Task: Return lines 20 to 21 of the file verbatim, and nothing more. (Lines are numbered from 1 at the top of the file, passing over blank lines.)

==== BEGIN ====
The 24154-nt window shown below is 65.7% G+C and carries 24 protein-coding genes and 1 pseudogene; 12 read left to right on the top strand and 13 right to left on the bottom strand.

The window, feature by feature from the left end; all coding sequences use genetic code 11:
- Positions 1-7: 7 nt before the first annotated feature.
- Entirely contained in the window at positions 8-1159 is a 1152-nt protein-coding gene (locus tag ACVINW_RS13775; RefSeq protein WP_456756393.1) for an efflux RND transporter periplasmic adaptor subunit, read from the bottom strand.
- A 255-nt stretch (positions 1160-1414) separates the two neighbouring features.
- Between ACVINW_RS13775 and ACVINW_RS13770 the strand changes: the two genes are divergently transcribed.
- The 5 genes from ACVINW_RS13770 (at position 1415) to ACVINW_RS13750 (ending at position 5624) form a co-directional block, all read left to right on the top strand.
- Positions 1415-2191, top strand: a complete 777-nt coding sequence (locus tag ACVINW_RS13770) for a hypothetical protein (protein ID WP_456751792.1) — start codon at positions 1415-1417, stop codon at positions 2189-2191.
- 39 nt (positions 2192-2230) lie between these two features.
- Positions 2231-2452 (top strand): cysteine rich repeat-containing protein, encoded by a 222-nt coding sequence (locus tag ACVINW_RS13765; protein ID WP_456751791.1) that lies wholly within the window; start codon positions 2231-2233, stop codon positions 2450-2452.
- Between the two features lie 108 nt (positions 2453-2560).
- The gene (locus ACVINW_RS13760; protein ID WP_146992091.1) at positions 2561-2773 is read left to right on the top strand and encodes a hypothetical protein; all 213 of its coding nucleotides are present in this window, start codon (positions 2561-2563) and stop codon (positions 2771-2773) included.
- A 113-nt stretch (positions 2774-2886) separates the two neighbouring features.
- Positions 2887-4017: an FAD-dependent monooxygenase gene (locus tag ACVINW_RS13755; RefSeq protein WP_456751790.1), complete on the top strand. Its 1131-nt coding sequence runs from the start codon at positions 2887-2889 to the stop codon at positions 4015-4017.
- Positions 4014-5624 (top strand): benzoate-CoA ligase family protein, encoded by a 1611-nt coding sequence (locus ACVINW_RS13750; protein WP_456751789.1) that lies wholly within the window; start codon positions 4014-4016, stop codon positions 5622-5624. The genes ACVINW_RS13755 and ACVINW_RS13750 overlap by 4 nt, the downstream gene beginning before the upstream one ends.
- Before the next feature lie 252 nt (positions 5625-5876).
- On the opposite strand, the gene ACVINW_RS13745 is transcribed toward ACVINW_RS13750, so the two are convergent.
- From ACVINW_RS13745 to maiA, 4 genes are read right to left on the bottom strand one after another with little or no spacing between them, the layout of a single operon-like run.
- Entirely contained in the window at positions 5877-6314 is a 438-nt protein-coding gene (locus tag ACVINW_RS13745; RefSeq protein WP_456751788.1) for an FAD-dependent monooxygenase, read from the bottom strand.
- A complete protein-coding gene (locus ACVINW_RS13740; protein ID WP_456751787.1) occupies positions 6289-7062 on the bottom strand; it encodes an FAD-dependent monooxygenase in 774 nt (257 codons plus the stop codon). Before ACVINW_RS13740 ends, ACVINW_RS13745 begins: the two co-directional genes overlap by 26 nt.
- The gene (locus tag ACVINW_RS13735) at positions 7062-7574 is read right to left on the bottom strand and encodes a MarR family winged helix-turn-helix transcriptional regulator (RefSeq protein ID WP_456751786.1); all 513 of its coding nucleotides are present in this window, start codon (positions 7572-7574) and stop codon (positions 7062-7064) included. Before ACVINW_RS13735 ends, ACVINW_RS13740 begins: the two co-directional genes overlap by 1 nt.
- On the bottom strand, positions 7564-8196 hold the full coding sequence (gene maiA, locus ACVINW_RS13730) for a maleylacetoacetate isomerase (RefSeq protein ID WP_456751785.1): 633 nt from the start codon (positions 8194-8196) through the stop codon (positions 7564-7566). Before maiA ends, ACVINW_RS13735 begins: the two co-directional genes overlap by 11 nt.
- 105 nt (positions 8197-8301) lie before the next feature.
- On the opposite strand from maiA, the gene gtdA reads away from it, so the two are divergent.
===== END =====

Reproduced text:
- A complete protein-coding gene (locus ACVINW_RS13740; protein ID WP_456751787.1) occupies positions 6289-7062 on the bottom strand; it encodes an FAD-dependent monooxygenase in 774 nt (257 codons plus the stop codon). Before ACVINW_RS13740 ends, ACVINW_RS13745 begins: the two co-directional genes overlap by 26 nt.
- The gene (locus tag ACVINW_RS13735) at positions 7062-7574 is read right to left on the bottom strand and encodes a MarR family winged helix-turn-helix transcriptional regulator (RefSeq protein ID WP_456751786.1); all 513 of its coding nucleotides are present in this window, start codon (positions 7572-7574) and stop codon (positions 7062-7064) included. Before ACVINW_RS13735 ends, ACVINW_RS13740 begins: the two co-directional genes overlap by 1 nt.